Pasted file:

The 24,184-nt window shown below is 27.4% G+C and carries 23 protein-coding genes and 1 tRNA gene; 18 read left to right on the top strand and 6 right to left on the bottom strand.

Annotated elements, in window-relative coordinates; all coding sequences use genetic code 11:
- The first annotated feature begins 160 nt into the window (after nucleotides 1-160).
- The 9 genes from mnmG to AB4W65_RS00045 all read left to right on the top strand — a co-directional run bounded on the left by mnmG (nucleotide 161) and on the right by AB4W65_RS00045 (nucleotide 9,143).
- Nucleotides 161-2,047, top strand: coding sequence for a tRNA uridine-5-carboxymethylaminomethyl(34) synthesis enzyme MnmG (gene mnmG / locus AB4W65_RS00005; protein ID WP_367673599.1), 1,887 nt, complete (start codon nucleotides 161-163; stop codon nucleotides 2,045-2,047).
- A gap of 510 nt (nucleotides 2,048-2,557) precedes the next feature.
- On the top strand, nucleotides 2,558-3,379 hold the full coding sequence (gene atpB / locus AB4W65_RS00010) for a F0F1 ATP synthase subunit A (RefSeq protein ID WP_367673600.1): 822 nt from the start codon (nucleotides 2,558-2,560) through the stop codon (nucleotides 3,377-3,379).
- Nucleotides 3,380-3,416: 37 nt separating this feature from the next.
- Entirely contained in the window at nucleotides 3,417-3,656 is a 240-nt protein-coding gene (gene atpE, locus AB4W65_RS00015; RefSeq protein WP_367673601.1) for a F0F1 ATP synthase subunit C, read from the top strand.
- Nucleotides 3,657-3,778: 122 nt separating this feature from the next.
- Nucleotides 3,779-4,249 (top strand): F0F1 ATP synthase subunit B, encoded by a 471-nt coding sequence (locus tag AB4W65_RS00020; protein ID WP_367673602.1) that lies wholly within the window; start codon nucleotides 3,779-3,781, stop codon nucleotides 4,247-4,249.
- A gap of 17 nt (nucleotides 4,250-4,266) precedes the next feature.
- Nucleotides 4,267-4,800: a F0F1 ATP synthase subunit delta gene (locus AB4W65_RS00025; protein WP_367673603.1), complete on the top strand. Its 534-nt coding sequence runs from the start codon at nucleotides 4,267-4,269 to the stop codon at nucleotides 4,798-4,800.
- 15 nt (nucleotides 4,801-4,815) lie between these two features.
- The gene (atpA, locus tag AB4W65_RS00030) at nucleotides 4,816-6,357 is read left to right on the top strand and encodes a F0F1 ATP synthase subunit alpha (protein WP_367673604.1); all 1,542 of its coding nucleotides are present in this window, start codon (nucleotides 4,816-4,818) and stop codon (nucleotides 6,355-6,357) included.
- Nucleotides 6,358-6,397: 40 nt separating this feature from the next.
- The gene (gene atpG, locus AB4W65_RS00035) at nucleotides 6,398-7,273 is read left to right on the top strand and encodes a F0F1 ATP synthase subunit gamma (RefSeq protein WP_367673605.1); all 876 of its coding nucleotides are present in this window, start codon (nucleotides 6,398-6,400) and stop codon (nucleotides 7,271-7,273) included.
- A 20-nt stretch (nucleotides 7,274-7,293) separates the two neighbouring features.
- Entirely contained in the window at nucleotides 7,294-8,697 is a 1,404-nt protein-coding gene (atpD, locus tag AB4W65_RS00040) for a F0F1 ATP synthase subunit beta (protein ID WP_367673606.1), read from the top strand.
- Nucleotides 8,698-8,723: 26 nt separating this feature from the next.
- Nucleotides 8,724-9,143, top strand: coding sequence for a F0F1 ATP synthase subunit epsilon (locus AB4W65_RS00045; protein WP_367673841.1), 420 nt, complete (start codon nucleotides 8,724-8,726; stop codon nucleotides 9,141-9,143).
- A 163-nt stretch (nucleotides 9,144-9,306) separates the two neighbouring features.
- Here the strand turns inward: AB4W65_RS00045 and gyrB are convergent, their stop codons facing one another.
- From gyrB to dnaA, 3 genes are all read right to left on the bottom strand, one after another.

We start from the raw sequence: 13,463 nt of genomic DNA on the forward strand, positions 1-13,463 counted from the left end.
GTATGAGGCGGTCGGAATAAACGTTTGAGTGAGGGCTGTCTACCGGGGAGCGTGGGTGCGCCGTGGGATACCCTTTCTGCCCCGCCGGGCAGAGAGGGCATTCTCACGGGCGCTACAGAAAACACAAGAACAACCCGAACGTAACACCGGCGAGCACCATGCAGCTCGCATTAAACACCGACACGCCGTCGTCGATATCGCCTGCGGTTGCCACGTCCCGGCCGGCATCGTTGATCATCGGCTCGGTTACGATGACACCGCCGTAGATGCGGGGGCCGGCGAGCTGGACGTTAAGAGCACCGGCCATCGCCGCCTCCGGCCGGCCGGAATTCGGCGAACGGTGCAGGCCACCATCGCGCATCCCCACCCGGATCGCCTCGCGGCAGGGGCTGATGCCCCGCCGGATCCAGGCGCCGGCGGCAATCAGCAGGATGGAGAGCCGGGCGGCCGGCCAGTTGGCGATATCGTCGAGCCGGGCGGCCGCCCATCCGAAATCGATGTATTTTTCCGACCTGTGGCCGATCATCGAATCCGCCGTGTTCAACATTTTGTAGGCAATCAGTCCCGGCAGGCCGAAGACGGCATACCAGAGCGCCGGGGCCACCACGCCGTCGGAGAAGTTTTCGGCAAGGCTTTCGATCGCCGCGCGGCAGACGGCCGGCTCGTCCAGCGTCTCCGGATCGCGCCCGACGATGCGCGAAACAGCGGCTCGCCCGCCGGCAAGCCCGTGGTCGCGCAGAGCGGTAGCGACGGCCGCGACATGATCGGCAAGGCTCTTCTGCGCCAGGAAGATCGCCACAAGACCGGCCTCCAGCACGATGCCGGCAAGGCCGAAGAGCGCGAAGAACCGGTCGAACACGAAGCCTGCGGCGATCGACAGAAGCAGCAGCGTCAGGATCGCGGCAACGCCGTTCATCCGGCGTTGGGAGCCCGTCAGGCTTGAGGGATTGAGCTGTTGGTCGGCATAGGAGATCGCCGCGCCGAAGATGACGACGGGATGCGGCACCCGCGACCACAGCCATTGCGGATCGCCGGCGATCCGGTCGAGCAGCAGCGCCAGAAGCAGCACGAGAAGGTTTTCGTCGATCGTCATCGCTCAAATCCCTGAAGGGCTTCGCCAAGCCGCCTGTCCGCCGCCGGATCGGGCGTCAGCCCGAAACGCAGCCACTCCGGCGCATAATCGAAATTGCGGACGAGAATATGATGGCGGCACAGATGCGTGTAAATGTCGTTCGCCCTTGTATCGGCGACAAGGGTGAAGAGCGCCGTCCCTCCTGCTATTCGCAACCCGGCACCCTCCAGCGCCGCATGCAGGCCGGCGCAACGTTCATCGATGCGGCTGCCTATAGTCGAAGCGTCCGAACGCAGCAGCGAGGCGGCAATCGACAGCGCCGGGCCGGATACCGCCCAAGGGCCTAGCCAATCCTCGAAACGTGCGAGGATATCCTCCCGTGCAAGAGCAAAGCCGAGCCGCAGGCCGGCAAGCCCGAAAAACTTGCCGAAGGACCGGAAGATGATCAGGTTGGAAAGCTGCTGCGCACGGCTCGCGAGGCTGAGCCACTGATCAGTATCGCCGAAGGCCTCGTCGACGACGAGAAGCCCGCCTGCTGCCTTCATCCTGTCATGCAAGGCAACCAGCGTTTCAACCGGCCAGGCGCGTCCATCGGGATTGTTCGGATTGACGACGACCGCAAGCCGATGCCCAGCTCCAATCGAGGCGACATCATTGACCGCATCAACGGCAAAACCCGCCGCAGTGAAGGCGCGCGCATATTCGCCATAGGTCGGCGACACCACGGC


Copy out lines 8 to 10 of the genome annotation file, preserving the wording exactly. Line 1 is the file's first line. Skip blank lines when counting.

- Nucleotides 3,380-3,416: 37 nt separating this feature from the next.
- Entirely contained in the window at nucleotides 3,417-3,656 is a 240-nt protein-coding gene (gene atpE, locus AB4W65_RS00015; RefSeq protein WP_367673601.1) for a F0F1 ATP synthase subunit C, read from the top strand.
- Nucleotides 3,657-3,778: 122 nt separating this feature from the next.